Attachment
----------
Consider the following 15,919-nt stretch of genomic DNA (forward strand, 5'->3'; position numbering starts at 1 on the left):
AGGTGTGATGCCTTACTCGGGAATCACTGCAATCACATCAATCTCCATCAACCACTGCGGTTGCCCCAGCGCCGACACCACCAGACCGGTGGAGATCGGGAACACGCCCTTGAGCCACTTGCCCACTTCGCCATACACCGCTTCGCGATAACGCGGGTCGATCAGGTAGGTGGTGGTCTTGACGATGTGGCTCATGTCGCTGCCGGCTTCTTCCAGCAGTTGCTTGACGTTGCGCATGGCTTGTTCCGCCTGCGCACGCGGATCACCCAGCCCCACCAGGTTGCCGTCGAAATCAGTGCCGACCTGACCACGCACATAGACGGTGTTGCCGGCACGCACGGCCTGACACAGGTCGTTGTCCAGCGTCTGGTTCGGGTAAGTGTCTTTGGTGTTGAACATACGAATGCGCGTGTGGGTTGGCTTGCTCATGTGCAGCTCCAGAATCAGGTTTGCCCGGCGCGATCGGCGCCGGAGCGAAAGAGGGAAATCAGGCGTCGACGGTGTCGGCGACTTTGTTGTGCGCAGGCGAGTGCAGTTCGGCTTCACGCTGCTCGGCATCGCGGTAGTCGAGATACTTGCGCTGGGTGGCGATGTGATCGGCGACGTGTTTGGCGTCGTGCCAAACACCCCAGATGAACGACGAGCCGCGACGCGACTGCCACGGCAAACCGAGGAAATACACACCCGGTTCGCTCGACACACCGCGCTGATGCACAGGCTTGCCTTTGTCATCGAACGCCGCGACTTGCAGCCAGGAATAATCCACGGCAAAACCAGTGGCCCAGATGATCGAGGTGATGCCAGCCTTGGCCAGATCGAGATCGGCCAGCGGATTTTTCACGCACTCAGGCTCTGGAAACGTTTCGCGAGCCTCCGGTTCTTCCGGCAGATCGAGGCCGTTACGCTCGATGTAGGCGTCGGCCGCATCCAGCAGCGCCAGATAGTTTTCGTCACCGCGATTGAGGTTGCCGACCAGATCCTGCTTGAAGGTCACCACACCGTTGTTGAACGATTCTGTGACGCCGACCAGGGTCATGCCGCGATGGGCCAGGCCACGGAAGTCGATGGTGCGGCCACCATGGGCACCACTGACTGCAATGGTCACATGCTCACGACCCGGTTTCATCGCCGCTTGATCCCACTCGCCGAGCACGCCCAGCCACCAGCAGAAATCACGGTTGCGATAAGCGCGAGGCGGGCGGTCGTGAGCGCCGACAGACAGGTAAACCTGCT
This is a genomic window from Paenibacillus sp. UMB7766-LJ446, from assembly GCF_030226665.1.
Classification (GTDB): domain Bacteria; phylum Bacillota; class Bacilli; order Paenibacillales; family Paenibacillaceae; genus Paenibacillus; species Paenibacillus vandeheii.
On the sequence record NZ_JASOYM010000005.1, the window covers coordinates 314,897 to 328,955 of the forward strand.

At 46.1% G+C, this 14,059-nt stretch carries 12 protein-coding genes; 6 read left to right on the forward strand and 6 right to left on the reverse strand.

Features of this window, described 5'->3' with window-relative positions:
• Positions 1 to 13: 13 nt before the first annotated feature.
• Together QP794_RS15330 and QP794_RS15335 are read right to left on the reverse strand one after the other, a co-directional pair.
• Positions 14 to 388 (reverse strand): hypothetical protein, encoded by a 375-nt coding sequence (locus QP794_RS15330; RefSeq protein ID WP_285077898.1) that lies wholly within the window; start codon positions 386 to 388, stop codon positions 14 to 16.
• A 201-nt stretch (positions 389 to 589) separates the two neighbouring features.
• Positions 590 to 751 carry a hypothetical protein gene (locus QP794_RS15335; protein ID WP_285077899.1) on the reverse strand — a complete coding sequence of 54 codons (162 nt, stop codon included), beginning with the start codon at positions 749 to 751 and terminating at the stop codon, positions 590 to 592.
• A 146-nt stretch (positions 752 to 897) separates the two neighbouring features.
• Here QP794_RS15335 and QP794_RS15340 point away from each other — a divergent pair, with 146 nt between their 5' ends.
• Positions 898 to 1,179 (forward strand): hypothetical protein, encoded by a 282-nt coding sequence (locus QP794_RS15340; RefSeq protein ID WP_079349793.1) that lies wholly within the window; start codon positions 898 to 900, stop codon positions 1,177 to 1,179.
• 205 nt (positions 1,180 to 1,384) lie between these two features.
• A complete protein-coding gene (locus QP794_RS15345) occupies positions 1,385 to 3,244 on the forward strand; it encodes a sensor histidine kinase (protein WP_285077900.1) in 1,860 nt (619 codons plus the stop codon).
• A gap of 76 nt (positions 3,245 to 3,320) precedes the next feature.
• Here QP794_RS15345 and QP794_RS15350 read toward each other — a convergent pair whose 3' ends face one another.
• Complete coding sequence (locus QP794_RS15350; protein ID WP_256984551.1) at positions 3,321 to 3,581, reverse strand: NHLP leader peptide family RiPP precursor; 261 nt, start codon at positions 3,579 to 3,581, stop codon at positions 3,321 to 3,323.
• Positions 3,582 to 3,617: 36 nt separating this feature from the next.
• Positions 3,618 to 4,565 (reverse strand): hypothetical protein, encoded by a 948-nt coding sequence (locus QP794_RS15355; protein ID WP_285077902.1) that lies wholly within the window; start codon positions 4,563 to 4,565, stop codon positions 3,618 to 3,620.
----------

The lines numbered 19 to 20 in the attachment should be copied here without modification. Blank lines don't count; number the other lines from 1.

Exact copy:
• Here QP794_RS15345 and QP794_RS15350 read toward each other — a convergent pair whose 3' ends face one another.
• Complete coding sequence (locus QP794_RS15350; protein ID WP_256984551.1) at positions 3,321 to 3,581, reverse strand: NHLP leader peptide family RiPP precursor; 261 nt, start codon at positions 3,579 to 3,581, stop codon at positions 3,321 to 3,323.